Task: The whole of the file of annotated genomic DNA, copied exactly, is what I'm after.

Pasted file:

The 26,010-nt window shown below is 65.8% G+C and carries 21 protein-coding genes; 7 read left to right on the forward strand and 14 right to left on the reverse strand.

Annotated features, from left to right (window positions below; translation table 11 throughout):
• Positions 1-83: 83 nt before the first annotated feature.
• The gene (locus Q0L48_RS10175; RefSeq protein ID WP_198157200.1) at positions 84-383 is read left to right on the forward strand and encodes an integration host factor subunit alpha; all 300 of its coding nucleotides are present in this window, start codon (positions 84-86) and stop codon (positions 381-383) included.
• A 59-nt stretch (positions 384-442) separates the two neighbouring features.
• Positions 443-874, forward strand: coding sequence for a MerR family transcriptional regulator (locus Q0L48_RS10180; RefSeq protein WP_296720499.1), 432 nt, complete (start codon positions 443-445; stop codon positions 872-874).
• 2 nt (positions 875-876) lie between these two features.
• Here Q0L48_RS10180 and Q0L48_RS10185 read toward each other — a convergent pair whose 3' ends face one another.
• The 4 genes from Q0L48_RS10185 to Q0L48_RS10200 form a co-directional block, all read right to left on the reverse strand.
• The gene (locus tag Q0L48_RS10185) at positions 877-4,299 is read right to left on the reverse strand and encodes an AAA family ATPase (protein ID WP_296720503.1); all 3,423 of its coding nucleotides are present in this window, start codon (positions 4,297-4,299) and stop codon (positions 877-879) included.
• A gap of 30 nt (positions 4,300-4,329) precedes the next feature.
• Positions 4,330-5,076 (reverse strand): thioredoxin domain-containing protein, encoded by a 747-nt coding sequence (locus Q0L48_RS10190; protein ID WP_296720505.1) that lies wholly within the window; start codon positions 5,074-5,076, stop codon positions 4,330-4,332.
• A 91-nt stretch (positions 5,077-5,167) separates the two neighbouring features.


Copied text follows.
The 26,010-nt window shown below is 65.8% G+C and carries 21 protein-coding genes; 7 read left to right on the forward strand and 14 right to left on the reverse strand.

Annotated features, from left to right (window positions below; translation table 11 throughout):
• Positions 1-83: 83 nt before the first annotated feature.
• The gene (locus Q0L48_RS10175; RefSeq protein ID WP_198157200.1) at positions 84-383 is read left to right on the forward strand and encodes an integration host factor subunit alpha; all 300 of its coding nucleotides are present in this window, start codon (positions 84-86) and stop codon (positions 381-383) included.
• A 59-nt stretch (positions 384-442) separates the two neighbouring features.
• Positions 443-874, forward strand: coding sequence for a MerR family transcriptional regulator (locus Q0L48_RS10180; RefSeq protein WP_296720499.1), 432 nt, complete (start codon positions 443-445; stop codon positions 872-874).
• 2 nt (positions 875-876) lie between these two features.
• Here Q0L48_RS10180 and Q0L48_RS10185 read toward each other — a convergent pair whose 3' ends face one another.
• The 4 genes from Q0L48_RS10185 to Q0L48_RS10200 form a co-directional block, all read right to left on the reverse strand.
• The gene (locus tag Q0L48_RS10185) at positions 877-4,299 is read right to left on the reverse strand and encodes an AAA family ATPase (protein ID WP_296720503.1); all 3,423 of its coding nucleotides are present in this window, start codon (positions 4,297-4,299) and stop codon (positions 877-879) included.
• A gap of 30 nt (positions 4,300-4,329) precedes the next feature.
• Positions 4,330-5,076 (reverse strand): thioredoxin domain-containing protein, encoded by a 747-nt coding sequence (locus Q0L48_RS10190; protein ID WP_296720505.1) that lies wholly within the window; start codon positions 5,074-5,076, stop codon positions 4,330-4,332.
• A 91-nt stretch (positions 5,077-5,167) separates the two neighbouring features.